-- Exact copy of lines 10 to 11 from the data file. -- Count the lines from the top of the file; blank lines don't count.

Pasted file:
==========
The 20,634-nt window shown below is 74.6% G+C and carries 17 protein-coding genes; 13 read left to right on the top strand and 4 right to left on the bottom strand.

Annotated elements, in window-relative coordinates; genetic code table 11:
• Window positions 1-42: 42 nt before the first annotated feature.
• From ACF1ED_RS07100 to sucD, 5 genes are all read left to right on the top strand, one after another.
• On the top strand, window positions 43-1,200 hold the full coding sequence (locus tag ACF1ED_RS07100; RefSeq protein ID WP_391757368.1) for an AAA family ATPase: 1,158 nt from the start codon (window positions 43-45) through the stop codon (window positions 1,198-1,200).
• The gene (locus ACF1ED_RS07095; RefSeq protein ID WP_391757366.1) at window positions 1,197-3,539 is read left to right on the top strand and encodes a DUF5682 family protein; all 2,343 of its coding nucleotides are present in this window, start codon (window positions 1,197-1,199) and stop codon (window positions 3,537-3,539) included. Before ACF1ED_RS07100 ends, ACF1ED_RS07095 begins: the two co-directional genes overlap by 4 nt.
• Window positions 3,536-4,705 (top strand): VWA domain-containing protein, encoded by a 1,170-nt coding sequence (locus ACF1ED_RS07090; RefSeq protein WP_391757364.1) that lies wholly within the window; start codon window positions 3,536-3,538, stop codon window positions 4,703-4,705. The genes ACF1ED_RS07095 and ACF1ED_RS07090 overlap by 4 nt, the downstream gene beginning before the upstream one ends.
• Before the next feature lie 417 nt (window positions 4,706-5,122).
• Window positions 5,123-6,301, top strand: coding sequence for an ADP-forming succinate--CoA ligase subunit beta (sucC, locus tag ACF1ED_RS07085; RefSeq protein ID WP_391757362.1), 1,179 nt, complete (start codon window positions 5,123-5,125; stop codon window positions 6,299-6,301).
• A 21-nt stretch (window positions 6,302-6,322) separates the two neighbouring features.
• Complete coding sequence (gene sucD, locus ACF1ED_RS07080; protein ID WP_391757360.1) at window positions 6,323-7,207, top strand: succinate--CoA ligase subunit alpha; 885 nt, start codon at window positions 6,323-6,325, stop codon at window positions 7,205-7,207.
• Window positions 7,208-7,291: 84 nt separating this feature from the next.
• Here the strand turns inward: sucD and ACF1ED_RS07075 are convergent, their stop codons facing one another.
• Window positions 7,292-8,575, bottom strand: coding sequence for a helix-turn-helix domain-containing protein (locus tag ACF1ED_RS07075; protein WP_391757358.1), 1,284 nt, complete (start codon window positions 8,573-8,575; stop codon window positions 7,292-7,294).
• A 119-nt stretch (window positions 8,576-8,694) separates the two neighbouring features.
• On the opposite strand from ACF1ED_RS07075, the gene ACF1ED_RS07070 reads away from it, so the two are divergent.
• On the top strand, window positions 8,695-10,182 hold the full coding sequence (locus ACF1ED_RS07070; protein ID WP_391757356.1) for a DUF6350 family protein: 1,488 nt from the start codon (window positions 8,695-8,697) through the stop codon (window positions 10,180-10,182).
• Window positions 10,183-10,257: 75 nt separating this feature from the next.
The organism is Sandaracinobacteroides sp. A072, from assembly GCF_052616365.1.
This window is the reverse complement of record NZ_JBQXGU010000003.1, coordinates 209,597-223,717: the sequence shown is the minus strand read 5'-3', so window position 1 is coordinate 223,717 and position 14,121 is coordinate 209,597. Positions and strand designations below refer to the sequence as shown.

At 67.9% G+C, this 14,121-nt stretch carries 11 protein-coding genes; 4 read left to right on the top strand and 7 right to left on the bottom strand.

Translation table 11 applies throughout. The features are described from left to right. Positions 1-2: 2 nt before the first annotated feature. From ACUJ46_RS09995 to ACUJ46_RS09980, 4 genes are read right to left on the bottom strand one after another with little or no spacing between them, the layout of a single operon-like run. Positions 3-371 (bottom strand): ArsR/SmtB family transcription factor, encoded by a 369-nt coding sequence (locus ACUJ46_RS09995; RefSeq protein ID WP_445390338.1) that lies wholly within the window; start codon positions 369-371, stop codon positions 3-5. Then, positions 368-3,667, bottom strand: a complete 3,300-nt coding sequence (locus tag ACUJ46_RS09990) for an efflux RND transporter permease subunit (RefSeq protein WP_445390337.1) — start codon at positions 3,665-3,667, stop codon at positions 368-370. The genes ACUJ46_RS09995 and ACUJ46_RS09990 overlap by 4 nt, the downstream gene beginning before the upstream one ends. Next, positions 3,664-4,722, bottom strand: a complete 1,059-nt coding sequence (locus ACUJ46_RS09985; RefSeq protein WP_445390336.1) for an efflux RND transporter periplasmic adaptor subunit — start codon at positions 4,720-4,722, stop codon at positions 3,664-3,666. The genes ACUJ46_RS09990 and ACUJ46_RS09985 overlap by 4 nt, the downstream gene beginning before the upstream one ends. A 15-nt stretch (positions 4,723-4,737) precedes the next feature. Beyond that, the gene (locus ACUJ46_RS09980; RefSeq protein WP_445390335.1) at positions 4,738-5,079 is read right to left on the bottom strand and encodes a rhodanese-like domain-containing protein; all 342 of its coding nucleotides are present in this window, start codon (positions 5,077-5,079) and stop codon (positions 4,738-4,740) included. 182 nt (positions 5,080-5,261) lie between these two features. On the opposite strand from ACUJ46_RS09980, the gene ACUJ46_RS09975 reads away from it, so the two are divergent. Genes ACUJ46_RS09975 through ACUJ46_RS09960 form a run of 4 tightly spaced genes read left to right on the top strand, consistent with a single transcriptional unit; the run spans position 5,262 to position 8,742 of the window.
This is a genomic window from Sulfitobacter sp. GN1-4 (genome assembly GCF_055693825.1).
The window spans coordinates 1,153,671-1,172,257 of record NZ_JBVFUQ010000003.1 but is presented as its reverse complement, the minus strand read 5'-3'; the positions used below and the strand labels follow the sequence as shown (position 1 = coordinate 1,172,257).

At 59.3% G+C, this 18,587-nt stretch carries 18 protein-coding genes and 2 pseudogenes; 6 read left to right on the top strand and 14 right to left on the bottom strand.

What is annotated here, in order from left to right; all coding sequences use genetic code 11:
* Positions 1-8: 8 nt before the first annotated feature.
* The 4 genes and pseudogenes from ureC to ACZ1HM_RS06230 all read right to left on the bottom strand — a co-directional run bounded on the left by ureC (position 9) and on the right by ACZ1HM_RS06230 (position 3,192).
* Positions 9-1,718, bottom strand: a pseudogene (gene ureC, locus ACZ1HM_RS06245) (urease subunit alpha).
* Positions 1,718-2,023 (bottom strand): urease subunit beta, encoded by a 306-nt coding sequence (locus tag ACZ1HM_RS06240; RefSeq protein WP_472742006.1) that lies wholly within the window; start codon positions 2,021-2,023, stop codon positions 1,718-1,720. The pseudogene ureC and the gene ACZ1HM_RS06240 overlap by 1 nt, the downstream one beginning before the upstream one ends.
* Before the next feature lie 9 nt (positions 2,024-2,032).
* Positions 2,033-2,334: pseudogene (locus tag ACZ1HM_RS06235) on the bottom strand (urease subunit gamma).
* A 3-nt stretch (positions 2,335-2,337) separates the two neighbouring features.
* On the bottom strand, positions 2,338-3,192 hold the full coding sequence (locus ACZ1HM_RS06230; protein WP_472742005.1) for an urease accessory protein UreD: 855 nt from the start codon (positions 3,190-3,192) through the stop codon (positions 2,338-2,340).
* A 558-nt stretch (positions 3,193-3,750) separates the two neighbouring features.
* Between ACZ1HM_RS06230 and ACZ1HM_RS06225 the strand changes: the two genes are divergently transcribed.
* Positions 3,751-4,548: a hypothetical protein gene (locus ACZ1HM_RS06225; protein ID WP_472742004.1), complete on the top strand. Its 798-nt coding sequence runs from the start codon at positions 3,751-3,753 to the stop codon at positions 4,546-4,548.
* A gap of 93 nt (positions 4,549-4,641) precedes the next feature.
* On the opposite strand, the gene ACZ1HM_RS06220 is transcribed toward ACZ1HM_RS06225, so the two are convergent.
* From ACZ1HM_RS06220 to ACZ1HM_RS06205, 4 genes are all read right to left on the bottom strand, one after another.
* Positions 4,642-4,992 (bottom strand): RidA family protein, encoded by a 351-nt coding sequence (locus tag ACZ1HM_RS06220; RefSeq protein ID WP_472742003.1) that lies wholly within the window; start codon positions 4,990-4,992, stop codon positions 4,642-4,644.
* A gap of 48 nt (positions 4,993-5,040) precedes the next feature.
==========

• A 21-nt stretch (window positions 6,302-6,322) separates the two neighbouring features.
• Complete coding sequence (gene sucD, locus ACF1ED_RS07080; protein ID WP_391757360.1) at window positions 6,323-7,207, top strand: succinate--CoA ligase subunit alpha; 885 nt, start codon at window positions 6,323-6,325, stop codon at window positions 7,205-7,207.